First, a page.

Sunday, February 07, 2010


It's a bonus when two of one's passions coincide and such is the case with my love for film eliding smoothly with my recent interest in the dangers of natural gas drilling in The Marcellus Shale. For several months now I've been plugging a friends blog ( Gracenomics ) which has published a flurry of entries warning of the ecological  nightmare that is going to be unleashed on the lower third of New York State if uncontrolled horizontal drilling for natural gas in The Marcellus Shale is permitted. Grace van Hulsteyn who publishes the blog has a place in Cochection New York, two miles from the Delaware River, one of the threatened resources and a short distance down river is the town of Milanville, home of Josh Fox, whose film, Gasland just won a special jury prize for a documentary at the Sundance Film Festival.  Mr. Fox is more of a performance artist than a film maker ( though he does have an earlier film, Memorial Day, to his credit ), but he grew alarmed about the potential damage to the delicate eco-system of the Delaware based on evidence of gas company abuses in other parts of his home state of Pennsylvania. The review from Variety that was  datelined Park City, Utah, home of Sundance, tells the story of what happened next.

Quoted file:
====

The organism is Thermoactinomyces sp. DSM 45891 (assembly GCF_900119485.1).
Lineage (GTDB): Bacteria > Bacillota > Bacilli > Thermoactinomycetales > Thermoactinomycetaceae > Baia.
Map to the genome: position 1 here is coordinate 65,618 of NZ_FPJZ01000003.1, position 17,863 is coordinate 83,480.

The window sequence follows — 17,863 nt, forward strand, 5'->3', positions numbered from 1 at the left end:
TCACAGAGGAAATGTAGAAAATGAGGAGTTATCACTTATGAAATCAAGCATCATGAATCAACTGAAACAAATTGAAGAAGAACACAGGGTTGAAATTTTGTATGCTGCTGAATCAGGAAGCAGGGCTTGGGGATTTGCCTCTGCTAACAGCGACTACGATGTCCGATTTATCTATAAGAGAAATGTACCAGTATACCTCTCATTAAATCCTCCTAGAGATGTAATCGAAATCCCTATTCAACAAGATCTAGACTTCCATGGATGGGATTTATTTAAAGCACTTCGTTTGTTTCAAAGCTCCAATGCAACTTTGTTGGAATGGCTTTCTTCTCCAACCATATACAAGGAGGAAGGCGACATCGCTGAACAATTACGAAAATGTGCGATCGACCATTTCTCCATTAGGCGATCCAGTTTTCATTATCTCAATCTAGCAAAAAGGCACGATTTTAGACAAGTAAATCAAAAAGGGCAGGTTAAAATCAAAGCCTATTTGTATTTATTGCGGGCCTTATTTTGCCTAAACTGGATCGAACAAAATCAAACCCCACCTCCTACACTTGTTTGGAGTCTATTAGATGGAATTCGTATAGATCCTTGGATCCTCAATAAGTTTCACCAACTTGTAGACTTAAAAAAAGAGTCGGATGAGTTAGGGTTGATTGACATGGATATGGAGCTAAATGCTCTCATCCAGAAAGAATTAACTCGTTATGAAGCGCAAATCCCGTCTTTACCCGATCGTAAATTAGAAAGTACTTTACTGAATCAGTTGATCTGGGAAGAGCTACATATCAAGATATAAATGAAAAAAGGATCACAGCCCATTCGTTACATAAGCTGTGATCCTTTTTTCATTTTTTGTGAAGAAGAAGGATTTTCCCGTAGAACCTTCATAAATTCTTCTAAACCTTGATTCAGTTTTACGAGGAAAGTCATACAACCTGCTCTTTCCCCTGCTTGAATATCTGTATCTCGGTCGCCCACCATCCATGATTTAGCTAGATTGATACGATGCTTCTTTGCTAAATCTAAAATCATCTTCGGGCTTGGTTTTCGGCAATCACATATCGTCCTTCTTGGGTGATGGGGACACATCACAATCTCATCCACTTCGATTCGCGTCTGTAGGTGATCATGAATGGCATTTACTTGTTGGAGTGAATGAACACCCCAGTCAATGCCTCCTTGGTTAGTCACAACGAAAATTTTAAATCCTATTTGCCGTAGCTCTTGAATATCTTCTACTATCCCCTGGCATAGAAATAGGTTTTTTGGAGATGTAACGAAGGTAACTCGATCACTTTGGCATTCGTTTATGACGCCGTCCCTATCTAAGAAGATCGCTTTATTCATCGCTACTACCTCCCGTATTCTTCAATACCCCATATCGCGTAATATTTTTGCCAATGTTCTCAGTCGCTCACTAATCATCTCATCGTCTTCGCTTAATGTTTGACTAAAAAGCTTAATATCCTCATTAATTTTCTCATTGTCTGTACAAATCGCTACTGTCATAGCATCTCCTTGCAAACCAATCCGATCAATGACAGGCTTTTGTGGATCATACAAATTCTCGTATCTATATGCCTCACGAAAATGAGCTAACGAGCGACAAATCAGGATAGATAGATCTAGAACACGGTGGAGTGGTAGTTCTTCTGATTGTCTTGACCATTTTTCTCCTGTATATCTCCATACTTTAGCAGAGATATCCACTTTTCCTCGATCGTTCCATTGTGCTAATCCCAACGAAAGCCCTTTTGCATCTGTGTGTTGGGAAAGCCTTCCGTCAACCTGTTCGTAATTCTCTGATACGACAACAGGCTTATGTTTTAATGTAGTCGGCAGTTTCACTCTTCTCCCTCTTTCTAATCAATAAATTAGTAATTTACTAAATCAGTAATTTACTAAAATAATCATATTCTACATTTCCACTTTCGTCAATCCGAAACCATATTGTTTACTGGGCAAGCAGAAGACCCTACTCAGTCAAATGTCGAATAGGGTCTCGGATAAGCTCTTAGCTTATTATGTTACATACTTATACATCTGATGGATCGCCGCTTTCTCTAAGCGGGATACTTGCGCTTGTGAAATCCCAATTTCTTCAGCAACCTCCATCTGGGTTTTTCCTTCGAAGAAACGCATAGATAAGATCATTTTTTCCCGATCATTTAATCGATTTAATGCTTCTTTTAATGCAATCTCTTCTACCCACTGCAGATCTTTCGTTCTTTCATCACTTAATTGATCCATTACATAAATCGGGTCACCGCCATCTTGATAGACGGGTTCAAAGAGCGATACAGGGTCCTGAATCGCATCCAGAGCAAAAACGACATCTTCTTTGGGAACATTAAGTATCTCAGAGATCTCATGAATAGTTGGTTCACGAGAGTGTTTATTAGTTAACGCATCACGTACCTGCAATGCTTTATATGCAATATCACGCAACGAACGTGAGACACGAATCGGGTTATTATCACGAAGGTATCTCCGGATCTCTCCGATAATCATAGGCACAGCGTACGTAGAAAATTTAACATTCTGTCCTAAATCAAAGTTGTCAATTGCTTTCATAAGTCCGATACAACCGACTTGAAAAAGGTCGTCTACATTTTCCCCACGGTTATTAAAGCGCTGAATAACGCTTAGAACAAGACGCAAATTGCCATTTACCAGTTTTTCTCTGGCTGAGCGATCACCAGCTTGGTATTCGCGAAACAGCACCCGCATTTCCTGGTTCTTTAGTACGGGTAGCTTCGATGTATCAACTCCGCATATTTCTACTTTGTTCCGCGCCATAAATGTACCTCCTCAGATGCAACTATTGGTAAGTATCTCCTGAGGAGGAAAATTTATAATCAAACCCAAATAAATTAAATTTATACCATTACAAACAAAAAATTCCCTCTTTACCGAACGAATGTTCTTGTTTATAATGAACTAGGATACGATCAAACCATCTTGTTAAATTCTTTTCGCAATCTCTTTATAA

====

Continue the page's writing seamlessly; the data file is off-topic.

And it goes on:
I'm looking forward to the opening of this film since it will no doubt bring to the forefront the dangers of unfettered gas drilling to the water supply of New York City as well as Philadelphia and dozens of other cities and towns. Along with Gracenomics there are numerous blogs on the subject and there have been editorials in The New York Times, meetings and demonstrations in New York and Albany and all sorts of conclaves, seminars and other discussions of this problem, but all of that will fade to silence before the power of a well crafted, accurate polemic film.  No doubt the oil and gas megadons will smear Mr. Fox and offer distorted rebuttals, but so it was with SuperSize Me and eventually McDonald's had to back down and remove the offensive marketing device from its menu. From Triumph of the Will to Farenheit  9/11, the power of cinema to persuade has been proven time and  again. One can only hope that the early enthusiasm for Gasland's ability to influence opinion is warranted.